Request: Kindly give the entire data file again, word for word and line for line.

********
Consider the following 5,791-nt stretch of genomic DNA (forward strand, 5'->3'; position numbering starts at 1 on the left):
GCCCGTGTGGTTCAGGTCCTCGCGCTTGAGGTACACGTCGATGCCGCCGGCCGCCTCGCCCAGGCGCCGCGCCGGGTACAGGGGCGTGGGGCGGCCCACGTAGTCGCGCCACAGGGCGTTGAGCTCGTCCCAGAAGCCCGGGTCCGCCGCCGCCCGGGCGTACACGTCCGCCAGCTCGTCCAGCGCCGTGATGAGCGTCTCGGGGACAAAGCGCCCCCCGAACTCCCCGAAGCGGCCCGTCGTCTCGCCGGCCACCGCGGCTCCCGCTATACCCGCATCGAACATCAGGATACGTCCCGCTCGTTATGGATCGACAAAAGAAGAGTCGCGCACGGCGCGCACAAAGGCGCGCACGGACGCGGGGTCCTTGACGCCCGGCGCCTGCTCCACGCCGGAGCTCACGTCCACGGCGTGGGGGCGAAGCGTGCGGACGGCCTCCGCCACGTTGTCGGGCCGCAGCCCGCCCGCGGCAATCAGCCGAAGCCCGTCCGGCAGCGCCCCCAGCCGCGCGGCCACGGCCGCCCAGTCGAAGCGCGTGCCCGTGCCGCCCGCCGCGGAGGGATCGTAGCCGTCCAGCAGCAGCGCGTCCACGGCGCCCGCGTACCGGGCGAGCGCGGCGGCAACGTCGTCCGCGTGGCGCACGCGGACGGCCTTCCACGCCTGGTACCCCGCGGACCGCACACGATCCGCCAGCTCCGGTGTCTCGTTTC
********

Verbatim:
Consider the following 5,791-nt stretch of genomic DNA (forward strand, 5'->3'; position numbering starts at 1 on the left):
GCCCGTGTGGTTCAGGTCCTCGCGCTTGAGGTACACGTCGATGCCGCCGGCCGCCTCGCCCAGGCGCCGCGCCGGGTACAGGGGCGTGGGGCGGCCCACGTAGTCGCGCCACAGGGCGTTGAGCTCGTCCCAGAAGCCCGGGTCCGCCGCCGCCCGGGCGTACACGTCCGCCAGCTCGTCCAGCGCCGTGATGAGCGTCTCGGGGACAAAGCGCCCCCCGAACTCCCCGAAGCGGCCCGTCGTCTCGCCGGCCACCGCGGCTCCCGCTATACCCGCATCGAACATCAGGATACGTCCCGCTCGTTATGGATCGACAAAAGAAGAGTCGCGCACGGCGCGCACAAAGGCGCGCACGGACGCGGGGTCCTTGACGCCCGGCGCCTGCTCCACGCCGGAGCTCACGTCCACGGCGTGGGGGCGAAGCGTGCGGACGGCCTCCGCCACGTTGTCGGGCCGCAGCCCGCCCGCGGCAATCAGCCGAAGCCCGTCCGGCAGCGCCCCCAGCCGCGCGGCCACGGCCGCCCAGTCGAAGCGCGTGCCCGTGCCGCCCGCCGCGGAGGGATCGTAGCCGTCCAGCAGCAGCGCGTCCACGGCGCCCGCGTACCGGGCGAGCGCGGCGGCAACGTCGTCCGCGTGGCGCACGCGGACGGCCTTCCACGCCTGGTACCCCGCGGACCGCACACGATCCGCCAGCTCCGGTGTCTCGTTTC